Artificial joints and insertions is bringing relief to sufferers of painful hand conditions caused by repetitive strain and sports injuries.
Around 14 per cent of Hong Kong’s population suffers from pain related to problems with their hands.
These conditions are more common in women and in those over the age of 50. Patients with painful hands claim to have a poorer quality of life1 which affects their day to day activities.
Manual workers and individuals whose work involves repetitive movements can also develop arthritis in their hands. Experts also believe that over-use of new technology such as smart phones and keyboards has a role in increasing a person’s risk of developing painful joints in their hands later in life.
Rule of thumb
The thumb joint is the most commonly affected part of the hand, especially the thumb on the dominant hand. This joint is particularly susceptible to problems because of the physical stresses placed on it every day. For the patient, a problematic thumb joint can make gripping heavy objects or even just turning the key in a stiff door lock a painful process.
In many cases, the pain is a result of damage caused by stress on the ligaments in the thumb joint which in time causes the joint to slip – a condition called subluxation. The joint becomes arthritic which leads to squaring at the base of thumb at the wrist.
Traditional treatment with anti-inflammatory and steroid injections has played a small role in modifying symptoms. However, this treatment does not cure the underlying condition.
The French connection
In the past ten years, exciting developments have taken place in the field of hand surgery which offer new hope of pain relief for suffers. Surgeons in France have developed a system of artificial joints using pyrocarbon technology. Similar in strength to human bone, pyrocarbon ball bearings can be used to substitute seized-up arthritic joints in the upper limbs. They provide a smooth gliding surface between the bone ends which has been shown to restore pain-free movement.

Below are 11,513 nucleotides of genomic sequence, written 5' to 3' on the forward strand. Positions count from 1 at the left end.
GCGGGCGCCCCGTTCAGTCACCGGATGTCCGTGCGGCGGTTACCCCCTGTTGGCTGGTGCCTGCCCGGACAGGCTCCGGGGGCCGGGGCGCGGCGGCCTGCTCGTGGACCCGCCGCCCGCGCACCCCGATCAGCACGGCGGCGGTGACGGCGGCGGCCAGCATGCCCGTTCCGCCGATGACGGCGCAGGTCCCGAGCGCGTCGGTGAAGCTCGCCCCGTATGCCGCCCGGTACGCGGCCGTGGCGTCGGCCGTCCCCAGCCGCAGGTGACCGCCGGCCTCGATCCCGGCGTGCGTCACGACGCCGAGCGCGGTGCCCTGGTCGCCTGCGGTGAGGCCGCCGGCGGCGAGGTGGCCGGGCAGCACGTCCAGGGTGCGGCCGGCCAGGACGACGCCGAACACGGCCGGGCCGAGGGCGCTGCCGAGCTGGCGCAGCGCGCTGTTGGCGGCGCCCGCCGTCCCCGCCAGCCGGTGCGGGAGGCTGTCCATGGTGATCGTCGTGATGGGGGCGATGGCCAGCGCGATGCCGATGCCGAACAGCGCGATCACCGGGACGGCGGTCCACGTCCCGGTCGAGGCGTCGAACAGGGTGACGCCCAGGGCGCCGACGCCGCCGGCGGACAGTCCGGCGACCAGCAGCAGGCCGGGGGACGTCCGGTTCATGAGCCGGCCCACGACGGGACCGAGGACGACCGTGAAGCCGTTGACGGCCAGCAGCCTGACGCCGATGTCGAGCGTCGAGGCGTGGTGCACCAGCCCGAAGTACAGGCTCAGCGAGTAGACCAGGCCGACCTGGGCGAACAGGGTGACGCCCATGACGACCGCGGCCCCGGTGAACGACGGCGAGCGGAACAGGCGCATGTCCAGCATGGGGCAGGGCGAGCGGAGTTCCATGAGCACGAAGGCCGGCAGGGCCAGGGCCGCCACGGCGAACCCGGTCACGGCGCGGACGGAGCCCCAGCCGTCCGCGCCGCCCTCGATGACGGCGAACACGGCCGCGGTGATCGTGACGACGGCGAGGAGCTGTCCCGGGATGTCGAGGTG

In patients with arthritic wrist joints, a pyrocarbon ball placed upon a titanium stem inserted in one of the wrist bones can restore smooth forearm rotation movements.
Finger dislocations are often viewed as trivial sports injuries. They commonly occur during basketball, rugby, soccer, wrestling, and judo. The resulting ligament tears associated with this injury are often ignored and, as a result, worsen over time to cause loosening of the joints (laxity) and deformity.
One such case involved a basketball player who sustained a dislocation of his ring finger. This was treated simply by strapping his finger. However, over the next four years he noted his finger joint “loosening”, until he was unable to use his hand. Traditional treatment would have involved fusing the damaged joint.
Fortunately, a finger joint implants has been developed in Japan which is able to help restore hand movements.
These implants are like miniature knee replacements which can correct the alignment of the deformed joint and provide a normal range of pain free movements. The basketball player mentioned earlier underwent ligament reconstruction with one of these new finger joint replacements and, as a result, his normal hand function was restored.
Likewise, the treatment of fractures has been revolutionized with miniature plates and tiny screws that are the size of those used for wrist watches. By stabilizing the fractures early, patients can use the hand straight away and avoid unnecessary stiffness associated with the immobilization that comes with the traditional treatment of encasing fractures in plaster.